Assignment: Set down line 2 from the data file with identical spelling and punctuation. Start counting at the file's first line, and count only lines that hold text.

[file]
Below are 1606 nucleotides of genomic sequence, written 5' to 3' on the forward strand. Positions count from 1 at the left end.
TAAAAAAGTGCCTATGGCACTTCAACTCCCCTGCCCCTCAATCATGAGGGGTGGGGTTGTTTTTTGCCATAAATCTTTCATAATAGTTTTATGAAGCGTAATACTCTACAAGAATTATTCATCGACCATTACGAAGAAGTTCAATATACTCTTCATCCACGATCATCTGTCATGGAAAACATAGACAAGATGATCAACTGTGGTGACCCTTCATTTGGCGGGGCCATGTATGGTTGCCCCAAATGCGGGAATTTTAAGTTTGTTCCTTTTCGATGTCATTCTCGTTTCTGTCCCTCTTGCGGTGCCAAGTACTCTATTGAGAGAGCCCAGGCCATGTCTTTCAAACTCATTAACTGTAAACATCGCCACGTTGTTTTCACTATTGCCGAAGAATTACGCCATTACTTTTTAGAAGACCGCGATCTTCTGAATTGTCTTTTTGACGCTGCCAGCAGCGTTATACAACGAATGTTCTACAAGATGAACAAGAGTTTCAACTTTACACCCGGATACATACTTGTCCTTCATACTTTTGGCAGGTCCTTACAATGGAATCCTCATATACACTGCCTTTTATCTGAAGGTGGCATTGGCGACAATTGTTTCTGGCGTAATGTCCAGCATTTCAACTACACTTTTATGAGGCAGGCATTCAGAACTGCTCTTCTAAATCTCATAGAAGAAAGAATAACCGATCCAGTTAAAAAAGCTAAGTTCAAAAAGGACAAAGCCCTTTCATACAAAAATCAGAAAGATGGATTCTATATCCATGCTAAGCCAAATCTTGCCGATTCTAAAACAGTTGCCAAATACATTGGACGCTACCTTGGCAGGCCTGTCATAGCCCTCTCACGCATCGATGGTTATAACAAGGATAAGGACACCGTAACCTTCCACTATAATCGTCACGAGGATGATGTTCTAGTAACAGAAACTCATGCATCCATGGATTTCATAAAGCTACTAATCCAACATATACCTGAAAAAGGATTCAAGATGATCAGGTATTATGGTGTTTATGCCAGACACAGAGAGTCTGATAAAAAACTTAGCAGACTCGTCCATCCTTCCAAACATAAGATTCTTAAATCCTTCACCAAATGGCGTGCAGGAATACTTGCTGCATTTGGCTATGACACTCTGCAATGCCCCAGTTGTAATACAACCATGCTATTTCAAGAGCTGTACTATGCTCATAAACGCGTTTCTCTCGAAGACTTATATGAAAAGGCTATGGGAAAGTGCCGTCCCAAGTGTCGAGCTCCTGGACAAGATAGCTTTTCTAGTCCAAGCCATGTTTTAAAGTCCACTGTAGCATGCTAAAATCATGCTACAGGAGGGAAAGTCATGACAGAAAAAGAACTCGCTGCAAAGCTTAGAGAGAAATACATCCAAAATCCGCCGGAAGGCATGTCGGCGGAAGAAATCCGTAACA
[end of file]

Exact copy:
TAAAAAAGTGCCTATGGCACTTCAACTCCCCTGCCCCTCAATCATGAGGGGTGGGGTTGTTTTTTGCCATAAATCTTTCATAATAGTTTTATGAAGCGTAATACTCTACAAGAATTATTCATCGACCATTACGAAGAAGTTCAATATACTCTTCATCCACGATCATCTGTCATGGAAAACATAGACAAGATGATCAACTGTGGTGACCCTTCATTTGGCGGGGCCATGTATGGTTGCCCCAAATGCGGGAATTTTAAGTTTGTTCCTTTTCGATGTCATTCTCGTTTCTGTCCCTCTTGCGGTGCCAAGTACTCTATTGAGAGAGCCCAGGCCATGTCTTTCAAACTCATTAACTGTAAACATCGCCACGTTGTTTTCACTATTGCCGAAGAATTACGCCATTACTTTTTAGAAGACCGCGATCTTCTGAATTGTCTTTTTGACGCTGCCAGCAGCGTTATACAACGAATGTTCTACAAGATGAACAAGAGTTTCAACTTTACACCCGGATACATACTTGTCCTTCATACTTTTGGCAGGTCCTTACAATGGAATCCTCATATACACTGCCTTTTATCTGAAGGTGGCATTGGCGACAATTGTTTCTGGCGTAATGTCCAGCATTTCAACTACACTTTTATGAGGCAGGCATTCAGAACTGCTCTTCTAAATCTCATAGAAGAAAGAATAACCGATCCAGTTAAAAAAGCTAAGTTCAAAAAGGACAAAGCCCTTTCATACAAAAATCAGAAAGATGGATTCTATATCCATGCTAAGCCAAATCTTGCCGATTCTAAAACAGTTGCCAAATACATTGGACGCTACCTTGGCAGGCCTGTCATAGCCCTCTCACGCATCGATGGTTATAACAAGGATAAGGACACCGTAACCTTCCACTATAATCGTCACGAGGATGATGTTCTAGTAACAGAAACTCATGCATCCATGGATTTCATAAAGCTACTAATCCAACATATACCTGAAAAAGGATTCAAGATGATCAGGTATTATGGTGTTTATGCCAGACACAGAGAGTCTGATAAAAAACTTAGCAGACTCGTCCATCCTTCCAAACATAAGATTCTTAAATCCTTCACCAAATGGCGTGCAGGAATACTTGCTGCATTTGGCTATGACACTCTGCAATGCCCCAGTTGTAATACAACCATGCTATTTCAAGAGCTGTACTATGCTCATAAACGCGTTTCTCTCGAAGACTTATATGAAAAGGCTATGGGAAAGTGCCGTCCCAAGTGTCGAGCTCCTGGACAAGATAGCTTTTCTAGTCCAAGCCATGTTTTAAAGTCCACTGTAGCATGCTAAAATCATGCTACAGGAGGGAAAGTCATGACAGAAAAAGAACTCGCTGCAAAGCTTAGAGAGAAATACATCCAAAATCCGCCGGAAGGCATGTCGGCGGAAGAAATCCGTAACA